I have some pet theories about code coverage which I'd like to explain first before I get on to answering the question.
First some context:
- There are many sorts of Code coverage, but I'm only going to talk about line coverage, but you should be able to substitute a different sort.
- From the question: "...someone checks in new code without unit tests and code coverage drops..." which is related to the similar: "Some one (refactors/eliminates duplication/replaces an algorithm and) removes tested code and coverage drops."
- Coverage should be measured as the result of running a single suite of tests. That is, not by running the application and stimulating it from the outside.
- Coverage as a percentage is very misleading.
I had a think about this and really you only want to know how many lines of code are NOT covered.
See my comment to this answer: Ensure minimal coverage on new Subversion commits
- Coverage should be as high as possible.
The question talks about "...improvement without allowing backsliding..."
- 100% coverage is possible.
I've done it, albeit with a library.
I have a theory that you should divide your code into just two divisions as far as code coverage is concerned:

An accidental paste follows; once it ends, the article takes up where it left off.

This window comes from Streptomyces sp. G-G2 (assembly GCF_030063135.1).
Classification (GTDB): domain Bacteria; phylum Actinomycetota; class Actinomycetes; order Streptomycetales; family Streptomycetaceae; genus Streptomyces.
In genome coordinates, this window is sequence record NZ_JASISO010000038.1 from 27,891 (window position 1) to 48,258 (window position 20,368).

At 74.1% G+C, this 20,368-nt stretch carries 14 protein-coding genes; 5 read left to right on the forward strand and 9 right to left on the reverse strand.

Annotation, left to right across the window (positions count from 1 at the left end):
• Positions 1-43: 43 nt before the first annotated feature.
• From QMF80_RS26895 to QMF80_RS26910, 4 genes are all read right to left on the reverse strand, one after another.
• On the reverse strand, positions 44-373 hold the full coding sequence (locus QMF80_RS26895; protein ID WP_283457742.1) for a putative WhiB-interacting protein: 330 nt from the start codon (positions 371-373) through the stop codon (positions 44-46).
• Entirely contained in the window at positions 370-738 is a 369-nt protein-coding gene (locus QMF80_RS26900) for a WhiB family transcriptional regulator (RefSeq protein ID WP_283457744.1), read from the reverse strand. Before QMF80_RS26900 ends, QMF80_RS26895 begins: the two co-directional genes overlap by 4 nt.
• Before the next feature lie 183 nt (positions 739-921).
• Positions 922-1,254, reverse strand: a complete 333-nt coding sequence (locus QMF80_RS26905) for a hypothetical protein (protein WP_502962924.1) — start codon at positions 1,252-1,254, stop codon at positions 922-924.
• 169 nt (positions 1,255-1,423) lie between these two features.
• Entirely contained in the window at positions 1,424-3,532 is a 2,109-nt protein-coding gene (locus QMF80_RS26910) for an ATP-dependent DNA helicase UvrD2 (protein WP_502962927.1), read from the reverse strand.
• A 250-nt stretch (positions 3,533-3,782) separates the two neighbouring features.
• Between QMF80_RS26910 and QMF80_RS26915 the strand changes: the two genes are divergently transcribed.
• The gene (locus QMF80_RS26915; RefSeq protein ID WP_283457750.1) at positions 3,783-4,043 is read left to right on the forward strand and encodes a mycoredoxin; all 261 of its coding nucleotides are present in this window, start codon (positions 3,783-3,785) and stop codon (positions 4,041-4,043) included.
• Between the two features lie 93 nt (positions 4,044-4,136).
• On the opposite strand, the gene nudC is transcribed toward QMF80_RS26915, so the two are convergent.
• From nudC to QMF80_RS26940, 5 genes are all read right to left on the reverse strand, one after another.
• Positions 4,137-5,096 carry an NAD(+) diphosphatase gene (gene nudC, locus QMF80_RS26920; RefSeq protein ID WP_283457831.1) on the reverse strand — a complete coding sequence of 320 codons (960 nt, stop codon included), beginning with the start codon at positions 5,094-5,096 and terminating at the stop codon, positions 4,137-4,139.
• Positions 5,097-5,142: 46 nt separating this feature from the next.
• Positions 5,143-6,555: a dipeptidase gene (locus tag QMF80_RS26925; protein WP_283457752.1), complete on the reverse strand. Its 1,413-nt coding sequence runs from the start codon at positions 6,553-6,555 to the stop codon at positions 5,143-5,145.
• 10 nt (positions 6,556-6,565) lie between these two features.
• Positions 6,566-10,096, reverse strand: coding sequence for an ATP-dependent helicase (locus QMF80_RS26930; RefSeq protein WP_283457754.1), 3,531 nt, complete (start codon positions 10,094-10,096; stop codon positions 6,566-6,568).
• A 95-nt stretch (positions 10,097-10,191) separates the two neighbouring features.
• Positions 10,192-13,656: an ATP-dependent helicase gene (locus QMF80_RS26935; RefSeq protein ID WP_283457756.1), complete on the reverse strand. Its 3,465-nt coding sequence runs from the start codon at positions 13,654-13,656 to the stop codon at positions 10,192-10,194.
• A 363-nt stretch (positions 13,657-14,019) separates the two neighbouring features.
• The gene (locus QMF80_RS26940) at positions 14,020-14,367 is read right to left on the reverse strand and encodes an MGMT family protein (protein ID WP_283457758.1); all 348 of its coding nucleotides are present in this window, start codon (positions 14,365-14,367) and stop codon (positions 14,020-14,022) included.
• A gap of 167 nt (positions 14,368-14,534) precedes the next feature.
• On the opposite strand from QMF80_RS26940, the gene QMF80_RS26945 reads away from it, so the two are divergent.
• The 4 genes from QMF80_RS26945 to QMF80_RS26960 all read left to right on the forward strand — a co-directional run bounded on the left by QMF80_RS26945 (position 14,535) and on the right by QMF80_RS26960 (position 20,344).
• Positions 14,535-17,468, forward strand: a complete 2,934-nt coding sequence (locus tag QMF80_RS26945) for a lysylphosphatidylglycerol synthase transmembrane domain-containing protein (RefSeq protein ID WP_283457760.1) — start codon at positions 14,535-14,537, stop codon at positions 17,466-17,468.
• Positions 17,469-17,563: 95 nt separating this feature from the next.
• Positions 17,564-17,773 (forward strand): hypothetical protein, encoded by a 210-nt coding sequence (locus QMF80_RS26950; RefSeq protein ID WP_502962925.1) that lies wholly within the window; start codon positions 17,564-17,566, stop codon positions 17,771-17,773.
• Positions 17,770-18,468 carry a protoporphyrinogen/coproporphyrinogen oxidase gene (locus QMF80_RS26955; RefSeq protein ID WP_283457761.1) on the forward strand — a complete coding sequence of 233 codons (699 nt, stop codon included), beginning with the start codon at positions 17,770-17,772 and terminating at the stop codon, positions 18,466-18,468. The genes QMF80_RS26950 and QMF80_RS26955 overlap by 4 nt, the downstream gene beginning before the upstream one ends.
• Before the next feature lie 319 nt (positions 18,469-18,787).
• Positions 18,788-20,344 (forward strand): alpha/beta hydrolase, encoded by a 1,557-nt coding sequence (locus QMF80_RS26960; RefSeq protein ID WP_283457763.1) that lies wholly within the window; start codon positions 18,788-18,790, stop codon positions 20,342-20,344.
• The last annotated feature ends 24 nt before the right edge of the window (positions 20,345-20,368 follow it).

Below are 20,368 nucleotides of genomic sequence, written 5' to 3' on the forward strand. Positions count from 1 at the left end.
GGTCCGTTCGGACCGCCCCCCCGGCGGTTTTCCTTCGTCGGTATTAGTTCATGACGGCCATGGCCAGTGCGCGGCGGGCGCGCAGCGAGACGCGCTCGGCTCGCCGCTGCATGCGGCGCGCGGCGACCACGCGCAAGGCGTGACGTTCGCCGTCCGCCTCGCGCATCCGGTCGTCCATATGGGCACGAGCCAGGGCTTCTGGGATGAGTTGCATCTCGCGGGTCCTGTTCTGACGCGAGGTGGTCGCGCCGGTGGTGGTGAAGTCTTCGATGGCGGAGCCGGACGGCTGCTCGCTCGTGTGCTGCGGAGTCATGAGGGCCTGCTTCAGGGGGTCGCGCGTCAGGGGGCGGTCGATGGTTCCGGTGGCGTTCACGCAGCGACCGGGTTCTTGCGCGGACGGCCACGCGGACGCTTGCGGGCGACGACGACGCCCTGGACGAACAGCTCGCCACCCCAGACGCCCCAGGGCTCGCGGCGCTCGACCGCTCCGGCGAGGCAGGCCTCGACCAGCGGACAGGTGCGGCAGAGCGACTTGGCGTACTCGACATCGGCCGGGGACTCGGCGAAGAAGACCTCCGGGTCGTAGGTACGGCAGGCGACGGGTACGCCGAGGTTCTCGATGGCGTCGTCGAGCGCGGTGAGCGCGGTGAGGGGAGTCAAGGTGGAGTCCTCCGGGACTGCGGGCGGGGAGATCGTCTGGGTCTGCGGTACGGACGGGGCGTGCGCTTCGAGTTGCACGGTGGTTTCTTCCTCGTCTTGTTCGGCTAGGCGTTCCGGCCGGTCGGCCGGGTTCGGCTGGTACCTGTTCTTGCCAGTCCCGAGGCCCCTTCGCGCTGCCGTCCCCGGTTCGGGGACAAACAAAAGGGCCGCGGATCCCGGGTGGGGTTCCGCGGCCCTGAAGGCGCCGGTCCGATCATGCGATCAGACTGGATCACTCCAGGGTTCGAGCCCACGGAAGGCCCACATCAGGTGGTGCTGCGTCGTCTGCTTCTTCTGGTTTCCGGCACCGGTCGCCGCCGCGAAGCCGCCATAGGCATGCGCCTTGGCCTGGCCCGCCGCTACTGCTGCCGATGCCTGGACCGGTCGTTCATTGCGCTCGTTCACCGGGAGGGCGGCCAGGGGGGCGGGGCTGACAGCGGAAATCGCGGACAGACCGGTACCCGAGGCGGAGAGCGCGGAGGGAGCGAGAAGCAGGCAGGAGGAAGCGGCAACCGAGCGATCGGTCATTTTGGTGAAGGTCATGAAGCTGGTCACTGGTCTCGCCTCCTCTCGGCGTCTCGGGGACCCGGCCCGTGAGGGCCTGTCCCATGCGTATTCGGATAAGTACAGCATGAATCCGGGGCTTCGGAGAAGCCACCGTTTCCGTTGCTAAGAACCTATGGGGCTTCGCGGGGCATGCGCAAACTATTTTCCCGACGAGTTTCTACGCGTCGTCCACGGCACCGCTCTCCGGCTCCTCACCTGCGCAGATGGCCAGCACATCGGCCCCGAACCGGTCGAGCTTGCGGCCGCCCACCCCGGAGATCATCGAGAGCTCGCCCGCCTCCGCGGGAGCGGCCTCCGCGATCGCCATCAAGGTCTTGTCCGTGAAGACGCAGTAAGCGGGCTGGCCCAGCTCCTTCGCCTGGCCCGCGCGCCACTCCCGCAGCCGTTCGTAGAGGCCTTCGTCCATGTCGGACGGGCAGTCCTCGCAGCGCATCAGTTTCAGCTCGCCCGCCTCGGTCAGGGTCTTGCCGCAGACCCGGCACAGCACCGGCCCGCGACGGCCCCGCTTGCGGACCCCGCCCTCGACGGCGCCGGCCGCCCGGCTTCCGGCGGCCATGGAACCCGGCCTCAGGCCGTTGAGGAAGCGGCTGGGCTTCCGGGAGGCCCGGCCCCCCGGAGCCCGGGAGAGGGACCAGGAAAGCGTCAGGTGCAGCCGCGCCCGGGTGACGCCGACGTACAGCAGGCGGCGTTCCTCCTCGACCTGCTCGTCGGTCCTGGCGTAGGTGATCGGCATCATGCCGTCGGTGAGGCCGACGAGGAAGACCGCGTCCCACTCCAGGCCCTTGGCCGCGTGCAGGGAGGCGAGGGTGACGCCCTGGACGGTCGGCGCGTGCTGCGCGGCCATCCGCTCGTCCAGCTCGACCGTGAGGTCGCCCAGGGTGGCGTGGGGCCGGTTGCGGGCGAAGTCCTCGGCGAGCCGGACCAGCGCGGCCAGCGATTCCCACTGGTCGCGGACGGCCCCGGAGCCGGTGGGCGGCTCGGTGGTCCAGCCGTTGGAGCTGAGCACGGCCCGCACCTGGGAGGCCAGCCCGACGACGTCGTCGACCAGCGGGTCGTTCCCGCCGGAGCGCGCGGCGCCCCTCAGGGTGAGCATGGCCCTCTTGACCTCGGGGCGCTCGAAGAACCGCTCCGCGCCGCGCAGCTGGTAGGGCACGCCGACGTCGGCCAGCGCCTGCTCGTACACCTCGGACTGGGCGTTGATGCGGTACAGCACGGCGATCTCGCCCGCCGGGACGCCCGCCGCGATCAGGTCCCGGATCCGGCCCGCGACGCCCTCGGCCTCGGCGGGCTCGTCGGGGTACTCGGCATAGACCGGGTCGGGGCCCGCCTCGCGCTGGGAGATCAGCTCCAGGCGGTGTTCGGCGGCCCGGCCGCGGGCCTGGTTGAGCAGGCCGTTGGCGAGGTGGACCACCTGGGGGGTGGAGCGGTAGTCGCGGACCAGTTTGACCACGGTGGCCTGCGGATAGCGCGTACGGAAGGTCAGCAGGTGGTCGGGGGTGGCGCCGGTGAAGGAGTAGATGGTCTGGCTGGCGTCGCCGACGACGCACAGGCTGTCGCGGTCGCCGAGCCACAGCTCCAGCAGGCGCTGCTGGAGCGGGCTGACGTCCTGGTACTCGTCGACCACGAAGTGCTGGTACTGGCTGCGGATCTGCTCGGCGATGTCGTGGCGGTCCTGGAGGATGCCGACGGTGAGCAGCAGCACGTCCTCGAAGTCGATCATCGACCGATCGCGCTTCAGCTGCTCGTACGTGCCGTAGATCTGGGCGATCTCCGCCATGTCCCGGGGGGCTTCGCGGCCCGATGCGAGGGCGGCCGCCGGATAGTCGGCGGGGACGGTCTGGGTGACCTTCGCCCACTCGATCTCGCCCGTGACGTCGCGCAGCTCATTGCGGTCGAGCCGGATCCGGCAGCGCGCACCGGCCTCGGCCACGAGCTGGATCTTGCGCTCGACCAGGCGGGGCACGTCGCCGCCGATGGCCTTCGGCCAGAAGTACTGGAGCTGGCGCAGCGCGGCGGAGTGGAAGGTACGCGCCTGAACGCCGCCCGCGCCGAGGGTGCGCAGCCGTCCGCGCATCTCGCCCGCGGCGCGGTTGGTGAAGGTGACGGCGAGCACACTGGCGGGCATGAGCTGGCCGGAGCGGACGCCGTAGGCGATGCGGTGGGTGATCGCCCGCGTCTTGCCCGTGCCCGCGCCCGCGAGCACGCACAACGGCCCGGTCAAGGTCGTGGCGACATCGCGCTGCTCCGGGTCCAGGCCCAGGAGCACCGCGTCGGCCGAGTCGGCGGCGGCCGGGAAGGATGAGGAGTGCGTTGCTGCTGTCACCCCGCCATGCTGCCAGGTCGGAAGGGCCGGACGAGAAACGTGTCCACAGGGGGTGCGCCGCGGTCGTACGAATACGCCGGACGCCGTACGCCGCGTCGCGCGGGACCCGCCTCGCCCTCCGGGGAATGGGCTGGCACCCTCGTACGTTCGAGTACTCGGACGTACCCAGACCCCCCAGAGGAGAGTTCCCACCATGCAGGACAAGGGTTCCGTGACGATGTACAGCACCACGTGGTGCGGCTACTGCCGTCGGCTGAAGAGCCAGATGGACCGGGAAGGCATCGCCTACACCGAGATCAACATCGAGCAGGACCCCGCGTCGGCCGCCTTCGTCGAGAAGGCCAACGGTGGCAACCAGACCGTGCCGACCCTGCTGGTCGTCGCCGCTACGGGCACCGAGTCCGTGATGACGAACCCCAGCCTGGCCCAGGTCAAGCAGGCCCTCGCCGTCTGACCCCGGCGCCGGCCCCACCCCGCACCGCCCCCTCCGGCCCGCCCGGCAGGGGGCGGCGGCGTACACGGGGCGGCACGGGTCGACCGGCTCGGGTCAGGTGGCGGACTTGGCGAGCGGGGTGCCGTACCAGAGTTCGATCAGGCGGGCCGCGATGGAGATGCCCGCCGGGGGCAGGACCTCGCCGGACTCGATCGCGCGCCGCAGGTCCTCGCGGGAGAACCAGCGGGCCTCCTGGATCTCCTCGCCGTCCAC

- A division where all the code is 100% covered.
- A division where no code is covered.
Either division could be constituted by a number of projects, but members of a division should be files (given that both Java and C# have source files) and preferably whole folders of files. You could have one set of project in the first division and another set in the second division.
Now the report of lack of coverage is just the number of lines in the second division.
The mode of operation should be that you are testing your code as you go and code simply falls into the 100% coverage division. However, if you find a tricky piece of code which your brain just can't find a way to test, you should refactor so that the bits that aren't tested move into the second division. Alternatively you may get a brainwave and be able to find a test which raises the second division above 0%, at which point you refactor the code over to the first division. This means that every check-in maintains my theoretical invariant.
Now, back to the question:
No, I don't know TeamCity at all apart from a brief look at the JetBrains website, so I don't know how to update the coverage, but according to my theory it should be 100% or nothing, so can you set limits per project? If you can, then a fixed limit of 100% works for the first division.
If you can get two divisions you may want to do the automatic update thing with a lines of code metric for the second division, progressively lower is better.